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  28. Thomas Hodgson (2012). Structured Propositions and Shared Content. In Piotr Stalmaszcyzk (ed.), Philosophical and Formal Approaches to Linguistic Analysis. Ontos Verlag.score: 60.0
  29. Ann Bezuidenhout (2000). Attitude Ascriptions, Context and Interpretive Resemblance. In K. Jaszczolt (ed.), The Pragmatics of Propositional Attitude Reports. Elsevier.score: 60.0
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  30. K. M. Jaszczolt (2000). Belief Reports and Pragmatic Theory: The State of the Art. In K. Jaszczolt (ed.), The Pragmatics of Propositional Attitude Reports. Elsevier. 1--12.score: 60.0
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  31. Katarzyna M. Jaszczolt (2000). The Default-Based Context-Dependence of Belief Reports. In K. Jaszczolt (ed.), The Pragmatics of Propositional Attitude Reports. Elsevier. 169--185.score: 60.0
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  32. Ray Buchanan (2012). Is Belief a Propositional Attitude? Philosophers' Imprint 12 (1).score: 54.0
    According to proponents of the face-value account, a beliefreport of the form ‘S believes that p’ is true just in case the agentbelieves a proposition referred to by the that-clause. As againstthis familiar view, I argue that there are cases of true beliefreports of the relevant form in which there is no proposition that thethat-clause, or the speaker using the that-clause, can plausibly betaken as referring to. Moreover, I argue that given the distinctiveway in which the face-value theory of belief- (...) fails, there ispressure to give up the metaphysical thesis that belief is apropositional attitude. I conclude by suggesting that we allownon-propositional entities to be amongst the relata of thebelief-relation, and make some speculative remarks concerning whatsuch entities might be like. (shrink)
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  33. Heimir Geirsson (1998). True Belief Reports and the Sharing of Beliefs. Journal of Philosophical Research 23 (January):331-342.score: 54.0
    In recent years Russell´s view that there are singular propositions, namely propositions that contain the individuals they are about, has gained followers. As a response to a number of puzzles about attitude ascriptions several Russellians (as I will call those who accept the view that proper names and indexicals only contribute their referents to the propositions expressed by the sentences in which they occur), including David Kaplan and Nathan Salmon, have drawn a distinction between what proposition is believed and (...)
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  34. David L. Dickinson (2009). The Effects of Beliefs Versus Risk Attitude on Bargaining Outcomes. Theory and Decision 66 (1):69-101.score: 54.0
    In bargaining environments with uncertain disagreement or “impasse” outcomes (e.g., litigation or labor strike outcomes), there is an identification problem that confounds data interpretation. Specifically, the minimally acceptable settlement value from a risk-averse (risk-loving) but unbiased-belief bargainer is empirically indistinguishable from what one could get with risk-neutrality and pessimistically (optimistically) biased beliefs. This article reports results from a controlled bargaining experiment where data on both risk attitude and beliefs under uncertainty are generated in order to assess their relative (...)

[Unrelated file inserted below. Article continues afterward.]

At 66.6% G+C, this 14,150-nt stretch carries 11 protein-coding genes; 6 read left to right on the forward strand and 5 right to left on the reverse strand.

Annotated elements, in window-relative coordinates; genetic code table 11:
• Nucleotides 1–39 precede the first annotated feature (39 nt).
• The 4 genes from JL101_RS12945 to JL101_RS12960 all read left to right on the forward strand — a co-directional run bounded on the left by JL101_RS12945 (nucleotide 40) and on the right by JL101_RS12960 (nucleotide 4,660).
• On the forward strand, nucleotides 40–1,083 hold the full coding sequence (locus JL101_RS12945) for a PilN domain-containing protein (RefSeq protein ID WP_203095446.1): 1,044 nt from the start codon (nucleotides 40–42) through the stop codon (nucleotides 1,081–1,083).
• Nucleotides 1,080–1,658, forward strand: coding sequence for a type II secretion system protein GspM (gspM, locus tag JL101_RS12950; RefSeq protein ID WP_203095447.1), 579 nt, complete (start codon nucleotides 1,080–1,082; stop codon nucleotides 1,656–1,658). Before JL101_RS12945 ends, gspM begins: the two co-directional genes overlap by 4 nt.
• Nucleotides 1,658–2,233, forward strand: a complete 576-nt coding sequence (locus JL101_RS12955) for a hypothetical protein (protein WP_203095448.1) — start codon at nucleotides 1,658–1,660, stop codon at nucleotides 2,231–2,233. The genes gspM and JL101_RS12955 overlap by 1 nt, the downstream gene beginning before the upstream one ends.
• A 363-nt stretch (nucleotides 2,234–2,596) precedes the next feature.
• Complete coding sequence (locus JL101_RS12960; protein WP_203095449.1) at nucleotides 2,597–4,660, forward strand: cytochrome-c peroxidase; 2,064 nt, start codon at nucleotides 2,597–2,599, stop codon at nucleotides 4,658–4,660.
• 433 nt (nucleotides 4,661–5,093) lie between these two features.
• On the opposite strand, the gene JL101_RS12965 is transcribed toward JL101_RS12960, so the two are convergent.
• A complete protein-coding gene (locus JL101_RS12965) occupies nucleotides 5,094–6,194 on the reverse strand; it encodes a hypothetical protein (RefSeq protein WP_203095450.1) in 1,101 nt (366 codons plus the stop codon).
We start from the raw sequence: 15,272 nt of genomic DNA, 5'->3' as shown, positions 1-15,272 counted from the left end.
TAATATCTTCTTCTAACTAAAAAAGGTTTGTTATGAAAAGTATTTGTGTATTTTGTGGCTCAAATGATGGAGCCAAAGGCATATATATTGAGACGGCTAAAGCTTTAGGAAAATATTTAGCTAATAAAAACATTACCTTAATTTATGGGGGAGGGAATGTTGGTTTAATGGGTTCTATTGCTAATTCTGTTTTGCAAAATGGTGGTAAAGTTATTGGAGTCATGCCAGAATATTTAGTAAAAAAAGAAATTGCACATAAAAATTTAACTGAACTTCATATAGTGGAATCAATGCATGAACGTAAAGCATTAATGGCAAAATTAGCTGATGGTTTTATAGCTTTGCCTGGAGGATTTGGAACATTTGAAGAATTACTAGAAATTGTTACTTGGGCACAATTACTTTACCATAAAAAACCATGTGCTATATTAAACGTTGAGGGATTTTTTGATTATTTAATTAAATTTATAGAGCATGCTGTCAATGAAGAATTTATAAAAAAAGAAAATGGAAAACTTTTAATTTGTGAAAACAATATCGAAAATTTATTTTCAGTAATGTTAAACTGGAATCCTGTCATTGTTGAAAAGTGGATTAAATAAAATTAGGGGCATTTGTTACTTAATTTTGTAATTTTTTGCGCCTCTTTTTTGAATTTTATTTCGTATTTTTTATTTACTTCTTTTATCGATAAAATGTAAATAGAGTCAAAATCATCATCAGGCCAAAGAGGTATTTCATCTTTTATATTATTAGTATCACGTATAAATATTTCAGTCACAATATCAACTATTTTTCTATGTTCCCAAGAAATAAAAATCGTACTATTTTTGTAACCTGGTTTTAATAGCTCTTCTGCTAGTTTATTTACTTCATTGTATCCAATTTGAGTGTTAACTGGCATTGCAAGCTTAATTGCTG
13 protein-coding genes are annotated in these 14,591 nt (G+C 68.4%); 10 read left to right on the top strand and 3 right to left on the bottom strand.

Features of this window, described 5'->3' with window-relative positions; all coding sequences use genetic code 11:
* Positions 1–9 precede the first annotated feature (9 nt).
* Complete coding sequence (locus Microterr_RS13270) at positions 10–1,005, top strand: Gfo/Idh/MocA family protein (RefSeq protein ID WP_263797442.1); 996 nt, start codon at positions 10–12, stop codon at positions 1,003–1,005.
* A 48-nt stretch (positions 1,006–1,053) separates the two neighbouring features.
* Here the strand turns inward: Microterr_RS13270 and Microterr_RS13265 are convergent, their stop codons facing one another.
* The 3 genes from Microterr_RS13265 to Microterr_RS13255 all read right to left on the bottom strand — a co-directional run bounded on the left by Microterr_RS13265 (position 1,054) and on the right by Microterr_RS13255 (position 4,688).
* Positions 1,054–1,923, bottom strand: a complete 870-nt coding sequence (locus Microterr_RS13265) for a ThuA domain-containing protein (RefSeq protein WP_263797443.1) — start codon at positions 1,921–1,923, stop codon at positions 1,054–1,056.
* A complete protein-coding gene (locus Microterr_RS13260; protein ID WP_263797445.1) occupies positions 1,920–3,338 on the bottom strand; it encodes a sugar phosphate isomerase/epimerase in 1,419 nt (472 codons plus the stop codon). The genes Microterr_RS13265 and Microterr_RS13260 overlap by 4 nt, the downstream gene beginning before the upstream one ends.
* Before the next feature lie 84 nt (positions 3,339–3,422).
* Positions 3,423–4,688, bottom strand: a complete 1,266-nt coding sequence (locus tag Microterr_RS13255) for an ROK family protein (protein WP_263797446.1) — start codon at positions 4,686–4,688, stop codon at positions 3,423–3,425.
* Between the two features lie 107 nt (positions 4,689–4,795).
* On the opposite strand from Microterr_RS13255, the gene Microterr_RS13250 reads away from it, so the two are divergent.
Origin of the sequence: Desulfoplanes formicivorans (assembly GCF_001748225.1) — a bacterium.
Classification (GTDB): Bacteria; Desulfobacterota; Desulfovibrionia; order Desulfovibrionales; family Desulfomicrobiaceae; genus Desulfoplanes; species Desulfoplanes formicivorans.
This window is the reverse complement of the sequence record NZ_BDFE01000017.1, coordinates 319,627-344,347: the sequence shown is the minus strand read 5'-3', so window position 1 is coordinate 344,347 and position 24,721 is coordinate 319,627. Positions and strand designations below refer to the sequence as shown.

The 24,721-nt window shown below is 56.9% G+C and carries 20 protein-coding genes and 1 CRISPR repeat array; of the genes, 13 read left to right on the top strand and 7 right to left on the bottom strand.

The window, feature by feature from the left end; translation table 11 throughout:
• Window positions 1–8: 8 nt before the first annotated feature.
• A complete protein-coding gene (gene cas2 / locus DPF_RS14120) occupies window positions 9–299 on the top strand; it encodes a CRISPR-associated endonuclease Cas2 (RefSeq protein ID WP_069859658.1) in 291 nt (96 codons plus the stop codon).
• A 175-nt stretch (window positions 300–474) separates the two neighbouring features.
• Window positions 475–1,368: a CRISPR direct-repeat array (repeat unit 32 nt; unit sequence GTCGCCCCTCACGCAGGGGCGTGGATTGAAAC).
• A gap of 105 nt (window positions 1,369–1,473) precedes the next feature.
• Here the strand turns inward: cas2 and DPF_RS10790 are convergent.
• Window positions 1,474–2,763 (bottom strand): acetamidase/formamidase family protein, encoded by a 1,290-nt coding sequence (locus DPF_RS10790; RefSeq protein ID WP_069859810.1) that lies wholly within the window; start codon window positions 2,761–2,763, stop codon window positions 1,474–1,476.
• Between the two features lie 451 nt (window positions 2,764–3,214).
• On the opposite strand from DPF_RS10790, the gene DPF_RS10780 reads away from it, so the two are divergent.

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  35. Michael D. Stephens & Gordon W. Roderick (1973). Changing Attitudes to Education in England & Wales 1833–1902: The Governmental Reports, with Particular Reference to Science & Technical Studies. [REVIEW] Annals of Science 30 (2):149-164.score: 50.0
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  36. Bartosz Więckowski (forthcoming). Constructive Belief Reports. Synthese:1-31.score: 50.0
    The paper develops a proof-theoretic semantics for belief reports by extending the constructive type-theoretical formalism presented in Więckowski (Stud Log 100:815–853, 2012) with a specific kind of set-forming operator suited for the representation of belief attitudes. The extended formalism allows us to interpret constructions which involve, e.g., iteration of belief, quantifying into belief contexts, and anaphora in belief reports. Moreover, constructive solutions to canonical instances of the problem of hyperintensionality are suggested. The paper includes a discussion of Ranta’s (...)
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  37. Brandon Gibb, Lauren Alloy & Lyn Abramson (2003). Global Reports of Childhood Maltreatment Versus Recall of Specific Maltreatment Experiences: Relationships with Dysfunctional Attitudes and Depressive Symptoms. Cognition and Emotion 17 (6):903-915.score: 50.0